Ed Trimmer: Why I voted no on this year’s Kansas budget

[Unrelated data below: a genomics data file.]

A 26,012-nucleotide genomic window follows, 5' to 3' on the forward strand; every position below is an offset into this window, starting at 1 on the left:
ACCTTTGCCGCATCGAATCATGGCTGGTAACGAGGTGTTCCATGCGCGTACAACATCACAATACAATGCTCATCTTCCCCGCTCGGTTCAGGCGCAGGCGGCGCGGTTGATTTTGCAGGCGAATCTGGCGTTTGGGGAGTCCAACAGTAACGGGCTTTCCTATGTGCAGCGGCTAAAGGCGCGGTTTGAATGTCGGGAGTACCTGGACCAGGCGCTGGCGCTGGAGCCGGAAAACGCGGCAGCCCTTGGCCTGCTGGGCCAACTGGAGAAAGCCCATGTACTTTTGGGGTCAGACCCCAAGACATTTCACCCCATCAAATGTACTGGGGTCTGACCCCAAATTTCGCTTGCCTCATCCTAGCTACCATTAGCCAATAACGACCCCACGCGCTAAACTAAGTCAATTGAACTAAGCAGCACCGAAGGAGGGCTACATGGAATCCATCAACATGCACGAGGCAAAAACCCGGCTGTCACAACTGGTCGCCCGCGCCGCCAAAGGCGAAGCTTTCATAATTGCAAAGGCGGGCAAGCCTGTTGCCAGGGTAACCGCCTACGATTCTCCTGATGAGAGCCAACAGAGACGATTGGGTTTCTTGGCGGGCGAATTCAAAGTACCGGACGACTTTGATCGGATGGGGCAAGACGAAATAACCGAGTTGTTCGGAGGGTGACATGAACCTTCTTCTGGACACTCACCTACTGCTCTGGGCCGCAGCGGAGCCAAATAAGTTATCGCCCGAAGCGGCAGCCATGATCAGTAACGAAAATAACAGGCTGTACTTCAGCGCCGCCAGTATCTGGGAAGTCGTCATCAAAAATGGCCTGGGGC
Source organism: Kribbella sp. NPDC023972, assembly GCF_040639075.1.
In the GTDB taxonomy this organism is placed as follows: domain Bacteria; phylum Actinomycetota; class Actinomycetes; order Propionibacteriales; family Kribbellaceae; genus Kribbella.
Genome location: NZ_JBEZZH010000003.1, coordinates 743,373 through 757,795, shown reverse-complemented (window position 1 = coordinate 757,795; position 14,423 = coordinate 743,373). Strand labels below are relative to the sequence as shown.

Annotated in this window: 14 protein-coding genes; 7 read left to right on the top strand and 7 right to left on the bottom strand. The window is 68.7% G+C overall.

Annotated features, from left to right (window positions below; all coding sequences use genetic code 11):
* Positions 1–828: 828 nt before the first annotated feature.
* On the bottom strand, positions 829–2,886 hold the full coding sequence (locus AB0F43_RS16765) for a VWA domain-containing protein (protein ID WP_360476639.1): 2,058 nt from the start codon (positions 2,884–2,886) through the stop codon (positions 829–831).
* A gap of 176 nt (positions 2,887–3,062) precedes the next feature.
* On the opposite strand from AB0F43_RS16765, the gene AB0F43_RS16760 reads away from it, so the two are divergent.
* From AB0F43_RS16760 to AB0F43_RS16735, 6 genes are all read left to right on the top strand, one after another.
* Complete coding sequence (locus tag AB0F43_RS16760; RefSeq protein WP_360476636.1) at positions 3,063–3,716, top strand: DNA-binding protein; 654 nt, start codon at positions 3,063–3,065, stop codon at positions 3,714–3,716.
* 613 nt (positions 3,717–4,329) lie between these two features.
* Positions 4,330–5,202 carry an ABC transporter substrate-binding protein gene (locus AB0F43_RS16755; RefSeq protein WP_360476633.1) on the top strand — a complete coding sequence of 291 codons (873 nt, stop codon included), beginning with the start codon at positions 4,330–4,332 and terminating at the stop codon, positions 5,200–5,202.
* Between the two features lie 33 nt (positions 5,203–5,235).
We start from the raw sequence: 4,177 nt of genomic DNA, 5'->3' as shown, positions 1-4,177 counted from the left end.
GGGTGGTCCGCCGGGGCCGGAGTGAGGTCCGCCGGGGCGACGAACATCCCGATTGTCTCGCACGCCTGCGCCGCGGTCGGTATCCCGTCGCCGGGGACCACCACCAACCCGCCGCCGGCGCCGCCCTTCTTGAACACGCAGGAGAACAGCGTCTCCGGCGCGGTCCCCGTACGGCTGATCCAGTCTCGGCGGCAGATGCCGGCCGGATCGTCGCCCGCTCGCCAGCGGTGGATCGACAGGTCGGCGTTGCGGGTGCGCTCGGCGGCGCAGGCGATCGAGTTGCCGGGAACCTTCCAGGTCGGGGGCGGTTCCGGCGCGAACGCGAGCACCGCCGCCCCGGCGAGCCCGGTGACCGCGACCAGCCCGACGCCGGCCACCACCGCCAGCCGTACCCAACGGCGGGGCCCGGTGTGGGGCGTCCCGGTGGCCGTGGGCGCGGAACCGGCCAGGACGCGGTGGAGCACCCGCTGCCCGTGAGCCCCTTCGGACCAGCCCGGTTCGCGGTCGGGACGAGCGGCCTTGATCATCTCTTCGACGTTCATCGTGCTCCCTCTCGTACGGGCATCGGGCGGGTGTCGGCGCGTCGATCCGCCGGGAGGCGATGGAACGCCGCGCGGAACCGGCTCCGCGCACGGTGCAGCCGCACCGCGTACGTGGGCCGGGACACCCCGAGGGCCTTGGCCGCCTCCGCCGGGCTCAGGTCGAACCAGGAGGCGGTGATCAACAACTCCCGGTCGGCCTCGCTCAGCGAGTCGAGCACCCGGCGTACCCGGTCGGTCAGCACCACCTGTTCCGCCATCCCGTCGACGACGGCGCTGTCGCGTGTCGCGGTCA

first_imgBy Ed Trimmer, Special to Sumner Newscow — On Thursday of last week, the Kansas House passed its update to the 2016 and 2017 budgets.  I voted NO for several reasons.  The budget only leaves a $6 million ending balance for 2016 and if revenues drop again, as they have for the past eight months, we will be in a deficit once again.  This budget does not fix the underlying causes of the revenue shortfall.  Here are some of the highlights or lowlights depending on how you see them.Ed TrimmerThe budget allows the bonding authority for the Kansas Department of Transportation to go from 18 to 19 percent.  While it does cap the Governor’s KDOT bonding authority, the 19 percent would allow for at least another $500 million in highway bonds.The Governor just bonded KDOT for $400 million with an interest only payment for the first ten years, because the state cannot afford to pay on the principle.  The public has been told that the bond money is for new projects, but in reality, there are only previously approved projects in the works and road maintenance has been significantly reduced. Our road contractors have had to go to other states to get resurfacing projects.  The new money is being transferred to the general fund, used to cover past transfers, or fund existing projects.  Covering a debt with an interest-bearing loan, when revenues are falling, is no way to run a business or a state.The bill allows the Governor to defer the Kansas Public Employees Retirement System payments for the third and fourth quarters of 2016.   The Legislature just sold $1 billion worth of bonds for the KPERS system last year.  I voted NO then, in regard to the bonding, and made the argument that the Governor would use the borrowed funds as an excuse not to make the statutory state payment.  I have been proven right because this year’s budget bill does just that.Again, we are using borrowed money to cover a budget deficit without doing anything to solve the root causes of the deficit.The budget gives the Governor unlimited power to make cuts, transfers and sweeps.  Normally most budget changes have to be approved by the Legislature.  The Governor can now change any part of the budget at any time.  Under this policy one might question the need for a legislature.I find it ironic that the Brownback, conservative majority in the legislature is willing to give away much of their power to the Governor and yet complain loudly when the Supreme Court renders a decision about school funding they don’t like, even though it was the state that appealed the case to the Supreme Court.The appropriations committee tried to throw out a few crumbs to specific groups to try to get legislators to vote for the budget or give them bad press if they did not.  The first of these gave certified corrections officers a 2.5% raise.   That may sound good but it is not likely to survive the entire budget process.  The Governor has also talked about using a high deductible insurance system for state workers to save money, so the raise would likely be offset by higher health care costs.Based on all of the bonding debt that has been incurred and budget issues looming in the future, the Governor could just as likely cut that raise from the bill either upon signing or after the election in November.  I supported an amendment to give corrections officers a 5 percent raise and lock box it from a governor’s sweep.  The amendment was defeated.The budget offered a $7.2 million dollar increase to the Parents as First Teachers program, a program that helps parents develop good parenting skills with very young children.  The bill would require parents who participate to be means tested which would limit eligibility and reduce enrollment in the program.In other words, the budget gives money to the program on one hand and takes it away with the other by limiting participation on which funding is based.  It would also pave the way for future cuts to the program instead of an increase.I have only mentioned a few of the problems with the budget bill.  I believe they alone are enough to justify my NO vote.  I believe as a state we can do better.  Since a compromise with the Senate’s budget bill will still have to be reached, the House bill is not the final draft of this year’s budget.Nevertheless, I am concerned about our state going so far into debt without fixing our revenue problem.  I believe our children and our grandchildren will be paying for this kind of budget mismanagement for years to come.Follow us on Twitter. 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Thank you for your input. +5 Vote up Vote down Turkeyleg · 234 weeks ago Sounds like the gov is trying to borrow his way out of debt. This is really no surprise, we really should be talking about how Kansas is going to pay back all this debt once Pastor Sam is gone. The roads will need to be fixed at a higher cost. KPERS will have to be made solvent with higher costs, thats if the republiecons even are going to try or let die. Our credit rating will sink. Just to many bad outcomes caused by these republiecan stooges. You voted for them, now reap the benefits. Report Reply 0 replies · active 234 weeks ago +4 Vote up Vote down I.B. Well · 234 weeks ago Well, if Bernie wins the presidency everything will be alright. All states will be able to hop on a unicorn and get all the money they want from Bernie’s Magical Money Trees. “You voted for them, now reap the benefits.” Remember your words. They may come back to bite you. Report Reply 0 replies · active 234 weeks ago Post a new comment Enter text right here! Comment as a Guest, or login: Login to IntenseDebate Login to WordPress.com Login to Twitter Go back Tweet this comment Connected as (Logout) Email (optional) Not displayed publicly. Name Email Website (optional) Displayed next to your comments. Not displayed publicly. If you have a website, link to it here. Posting anonymously. Tweet this comment Submit Comment Subscribe to None Replies All new comments Comments by IntenseDebate Enter text right here! Reply as a Guest, or login: Login to IntenseDebate Login to WordPress.com Login to Twitter Go back Tweet this comment Connected as (Logout) Email (optional) Not displayed publicly. Name Email Website (optional) Displayed next to your comments. Not displayed publicly. If you have a website, link to it here. Posting anonymously. Tweet this comment Cancel Submit Comment Subscribe to None Replies All new commentslast_img